Compare the latest small business and corporate credit offers from our partners to find the one that can help you keep your company's expenses on track and give you the buying power you need. Picking the right business card can help you save interest, get free travel, or get rewards points. Review the latest offers and find the right card for your growing business.
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at Bank of America's
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at American Express's
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at Bank of America's
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Updated: September 1, 2017
|Card||Rewards Rate||Annual Fee||Foreign Transaction Fee|
|Bank of America® Business Advantage Cash Rewards Mastercard® credit card|| 3% cash back on purchases at gas stations and office supply stores
2% on purchases at restaurants
1% on all other purchases
|$0||3% of the U.S. dollar amount of each transaction|
|Ink Business CashSM Credit Card|| 5% cash back on the first $25,000 spent in combined purchases at office supply stores and on cellular phone, landline, internet and cable TV services each account anniversary year
2% cash back on the first $25,000 spent in combined purchases at gas stations and restaurants each account anniversary year
1% cash back on all other card purchases
|$0||3% of each transaction in U.S. dollars|
|Capital One® Spark® Cash for Business||Unlimited 2% cash back||$0 intro for first year; $59 after that||$0|
|Capital One® Spark® Cash Select for Business||Unlimited 1.5% cash back||$0||$0|
|Capital One® Spark® Miles Select for Business||Earn 1.5 miles per $1 on every purchase, every day||$0||$0|
|Capital One® Spark® Miles for Business||Earn 2 miles per $1 on every purchase, every day||$0 intro for first year; $59 after that||$0|
|Ink Business PreferredSM Credit Card|| Earn 3 points per $1 on the first $150,000 spent in select categories each account anniversary year
Earn 1 point per $1 on all other purchases
|Bank of America® Business Advantage Travel Rewards World Mastercard® credit card||Earn an unlimited base of 1.5 points for every $1 you spend on all purchases, everywhere, every time||$0||$0|
EIN. DUNS. Paydex. The world of business credit can seem overwhelming. But with some front-end work, you can land a great business card and have excellent business credit to boot.
Business credit cards are not just for business owners of large companies – as a sole proprietor, you can qualify as well. Whether you sell items on Amazon.com or operate as a contractor, you can apply. It's actually to your advantage to have a separate card for your business operations so that you can stay organized and keep your personal spending separate from your business spending.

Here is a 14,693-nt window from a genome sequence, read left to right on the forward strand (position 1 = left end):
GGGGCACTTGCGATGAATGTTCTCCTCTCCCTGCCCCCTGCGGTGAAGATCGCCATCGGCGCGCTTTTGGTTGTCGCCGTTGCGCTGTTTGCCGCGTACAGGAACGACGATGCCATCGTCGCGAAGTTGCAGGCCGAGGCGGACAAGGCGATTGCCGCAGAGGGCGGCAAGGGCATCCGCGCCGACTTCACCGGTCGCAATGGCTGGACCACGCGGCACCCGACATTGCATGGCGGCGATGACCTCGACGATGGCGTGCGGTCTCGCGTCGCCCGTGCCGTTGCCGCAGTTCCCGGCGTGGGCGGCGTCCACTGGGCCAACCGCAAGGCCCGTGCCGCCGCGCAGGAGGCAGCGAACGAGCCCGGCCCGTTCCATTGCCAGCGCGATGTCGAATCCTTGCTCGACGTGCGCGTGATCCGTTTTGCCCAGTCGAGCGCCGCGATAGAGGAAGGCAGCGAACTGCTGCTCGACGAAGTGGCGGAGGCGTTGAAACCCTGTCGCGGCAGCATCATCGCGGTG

Business cards also often offer generous signup bonuses and category rewards, such as 50,000 points after a $5,000 spend in the first 3 months of card membership with the Business Gold Rewards Card from American Express, as well as 3X points with 1 out of 5 categories and 2X points on the remaining 4 categories.
But just as you should take care of your personal credit by paying bills on time and in full, so it's true of your business credit. Here's what you need to know about business credit and charge cards.
A business credit card is intended for business-related expenses, but the line is often blurry. Some card issuers are stricter than others about who qualifies, but even if you freelance or sell items on eBay on the side, you may qualify. You typically don't have to have an EIN or a registered business name, for example.
In addition to business credit cards, there are business charge cards. While these products don't give you unlimited available credit, they allow you to apply quickly for large charges, in exchange for paying in full each month.
Your eligibility for both types of cards is based on both your personal and business credit, but you may not be personally liable, based on the agreement. Liability differs depending on if the card offers "commercial liability" or "joint and several" liability. The former means your business is liable for all debts, whereas the latter means both the individual and the business are responsible, according to American Express OPEN.